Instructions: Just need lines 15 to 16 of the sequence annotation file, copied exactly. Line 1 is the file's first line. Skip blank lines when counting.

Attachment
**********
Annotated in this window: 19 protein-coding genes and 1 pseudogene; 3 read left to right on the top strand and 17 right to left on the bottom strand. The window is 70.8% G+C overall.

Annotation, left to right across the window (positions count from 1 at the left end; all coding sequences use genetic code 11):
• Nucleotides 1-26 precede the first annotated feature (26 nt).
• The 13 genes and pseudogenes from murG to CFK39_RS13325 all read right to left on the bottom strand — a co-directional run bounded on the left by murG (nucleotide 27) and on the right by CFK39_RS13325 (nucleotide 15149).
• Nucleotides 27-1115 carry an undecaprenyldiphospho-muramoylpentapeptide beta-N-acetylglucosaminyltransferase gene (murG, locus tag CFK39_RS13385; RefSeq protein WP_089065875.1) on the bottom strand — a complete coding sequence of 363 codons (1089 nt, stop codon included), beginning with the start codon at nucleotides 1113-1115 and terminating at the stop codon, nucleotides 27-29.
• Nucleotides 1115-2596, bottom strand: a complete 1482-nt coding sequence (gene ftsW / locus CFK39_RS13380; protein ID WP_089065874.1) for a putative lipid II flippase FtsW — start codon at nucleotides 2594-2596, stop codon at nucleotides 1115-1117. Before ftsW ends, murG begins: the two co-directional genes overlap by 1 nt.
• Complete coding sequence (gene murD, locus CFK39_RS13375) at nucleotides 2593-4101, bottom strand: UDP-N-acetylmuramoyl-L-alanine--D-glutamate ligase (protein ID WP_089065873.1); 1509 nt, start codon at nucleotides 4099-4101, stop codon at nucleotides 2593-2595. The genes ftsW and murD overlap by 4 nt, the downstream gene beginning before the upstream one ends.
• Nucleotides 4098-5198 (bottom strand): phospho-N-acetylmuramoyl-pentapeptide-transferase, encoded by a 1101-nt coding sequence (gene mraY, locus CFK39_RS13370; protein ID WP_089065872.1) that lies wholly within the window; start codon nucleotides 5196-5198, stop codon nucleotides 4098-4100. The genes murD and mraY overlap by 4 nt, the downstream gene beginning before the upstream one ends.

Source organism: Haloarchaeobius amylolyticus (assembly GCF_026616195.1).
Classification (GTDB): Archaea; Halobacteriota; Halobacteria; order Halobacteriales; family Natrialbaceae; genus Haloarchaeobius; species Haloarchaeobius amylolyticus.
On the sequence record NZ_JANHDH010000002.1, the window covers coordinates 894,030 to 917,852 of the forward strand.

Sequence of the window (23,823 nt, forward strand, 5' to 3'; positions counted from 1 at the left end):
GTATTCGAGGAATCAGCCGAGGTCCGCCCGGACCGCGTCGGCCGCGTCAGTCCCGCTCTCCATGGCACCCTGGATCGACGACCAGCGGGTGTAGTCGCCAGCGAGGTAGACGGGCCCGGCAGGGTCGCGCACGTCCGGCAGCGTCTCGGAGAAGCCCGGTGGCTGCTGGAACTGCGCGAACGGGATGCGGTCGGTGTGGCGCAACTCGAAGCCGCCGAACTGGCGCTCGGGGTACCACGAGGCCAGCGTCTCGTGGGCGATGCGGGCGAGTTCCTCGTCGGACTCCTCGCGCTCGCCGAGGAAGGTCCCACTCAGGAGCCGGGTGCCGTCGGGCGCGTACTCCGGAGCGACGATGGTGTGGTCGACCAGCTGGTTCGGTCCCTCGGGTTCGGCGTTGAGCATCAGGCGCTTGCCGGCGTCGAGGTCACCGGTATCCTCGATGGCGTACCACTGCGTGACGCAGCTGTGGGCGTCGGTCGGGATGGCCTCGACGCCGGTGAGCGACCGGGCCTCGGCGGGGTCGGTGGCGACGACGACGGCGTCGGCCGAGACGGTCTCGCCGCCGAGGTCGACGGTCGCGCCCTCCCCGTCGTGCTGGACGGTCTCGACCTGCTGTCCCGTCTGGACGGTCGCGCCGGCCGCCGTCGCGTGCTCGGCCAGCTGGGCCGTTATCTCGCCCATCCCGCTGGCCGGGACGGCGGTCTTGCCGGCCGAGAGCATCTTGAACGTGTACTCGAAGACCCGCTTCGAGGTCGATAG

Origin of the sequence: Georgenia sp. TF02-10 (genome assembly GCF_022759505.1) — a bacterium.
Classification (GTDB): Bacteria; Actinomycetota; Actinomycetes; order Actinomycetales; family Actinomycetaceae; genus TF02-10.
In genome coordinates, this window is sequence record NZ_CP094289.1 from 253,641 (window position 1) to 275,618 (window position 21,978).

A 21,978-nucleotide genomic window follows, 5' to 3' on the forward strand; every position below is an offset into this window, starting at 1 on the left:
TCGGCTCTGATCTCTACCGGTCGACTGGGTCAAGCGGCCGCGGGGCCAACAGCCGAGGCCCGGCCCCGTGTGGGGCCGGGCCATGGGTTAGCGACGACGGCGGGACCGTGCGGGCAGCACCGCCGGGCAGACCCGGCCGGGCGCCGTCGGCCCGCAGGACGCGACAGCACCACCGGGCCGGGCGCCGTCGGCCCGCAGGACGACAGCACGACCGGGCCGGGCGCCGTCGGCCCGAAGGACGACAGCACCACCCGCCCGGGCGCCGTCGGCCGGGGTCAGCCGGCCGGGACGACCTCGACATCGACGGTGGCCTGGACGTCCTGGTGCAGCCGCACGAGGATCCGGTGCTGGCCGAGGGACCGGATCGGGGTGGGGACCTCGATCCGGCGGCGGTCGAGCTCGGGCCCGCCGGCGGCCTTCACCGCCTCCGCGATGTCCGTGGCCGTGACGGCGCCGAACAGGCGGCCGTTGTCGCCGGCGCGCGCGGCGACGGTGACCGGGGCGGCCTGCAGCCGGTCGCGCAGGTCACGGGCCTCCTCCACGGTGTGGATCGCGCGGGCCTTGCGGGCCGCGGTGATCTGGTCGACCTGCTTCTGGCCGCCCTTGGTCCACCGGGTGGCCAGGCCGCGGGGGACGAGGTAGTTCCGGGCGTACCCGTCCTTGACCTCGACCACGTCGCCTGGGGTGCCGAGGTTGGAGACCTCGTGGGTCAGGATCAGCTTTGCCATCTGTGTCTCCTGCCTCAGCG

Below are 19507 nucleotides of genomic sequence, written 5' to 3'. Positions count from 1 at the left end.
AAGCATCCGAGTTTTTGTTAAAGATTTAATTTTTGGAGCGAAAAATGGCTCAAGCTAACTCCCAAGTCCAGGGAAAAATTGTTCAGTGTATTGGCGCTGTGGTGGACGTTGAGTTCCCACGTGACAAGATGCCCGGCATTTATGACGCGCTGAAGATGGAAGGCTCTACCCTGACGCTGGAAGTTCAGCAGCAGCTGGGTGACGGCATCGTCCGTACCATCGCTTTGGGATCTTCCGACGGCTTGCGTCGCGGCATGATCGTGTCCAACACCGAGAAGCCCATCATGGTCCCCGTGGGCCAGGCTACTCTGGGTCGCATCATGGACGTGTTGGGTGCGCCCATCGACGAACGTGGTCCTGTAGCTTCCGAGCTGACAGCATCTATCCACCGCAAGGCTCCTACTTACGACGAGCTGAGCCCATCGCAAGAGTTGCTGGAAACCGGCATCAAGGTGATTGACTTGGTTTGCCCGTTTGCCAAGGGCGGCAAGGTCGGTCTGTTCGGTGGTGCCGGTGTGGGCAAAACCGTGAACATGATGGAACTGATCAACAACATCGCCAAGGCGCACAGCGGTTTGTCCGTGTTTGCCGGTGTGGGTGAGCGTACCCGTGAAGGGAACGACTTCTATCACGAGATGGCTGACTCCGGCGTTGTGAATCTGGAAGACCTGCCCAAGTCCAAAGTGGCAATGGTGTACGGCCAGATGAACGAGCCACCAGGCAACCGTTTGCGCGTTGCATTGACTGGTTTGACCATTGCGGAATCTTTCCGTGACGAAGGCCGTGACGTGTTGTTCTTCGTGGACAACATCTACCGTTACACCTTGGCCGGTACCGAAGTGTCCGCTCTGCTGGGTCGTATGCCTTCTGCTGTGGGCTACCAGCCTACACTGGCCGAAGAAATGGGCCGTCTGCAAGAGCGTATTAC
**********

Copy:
Classification (GTDB): Bacteria; Actinomycetota; Actinomycetes; order Actinomycetales; family Actinomycetaceae; genus TF02-10.
In genome coordinates, this window is sequence record NZ_CP094289.1 from 253,641 (window position 1) to 275,618 (window position 21,978).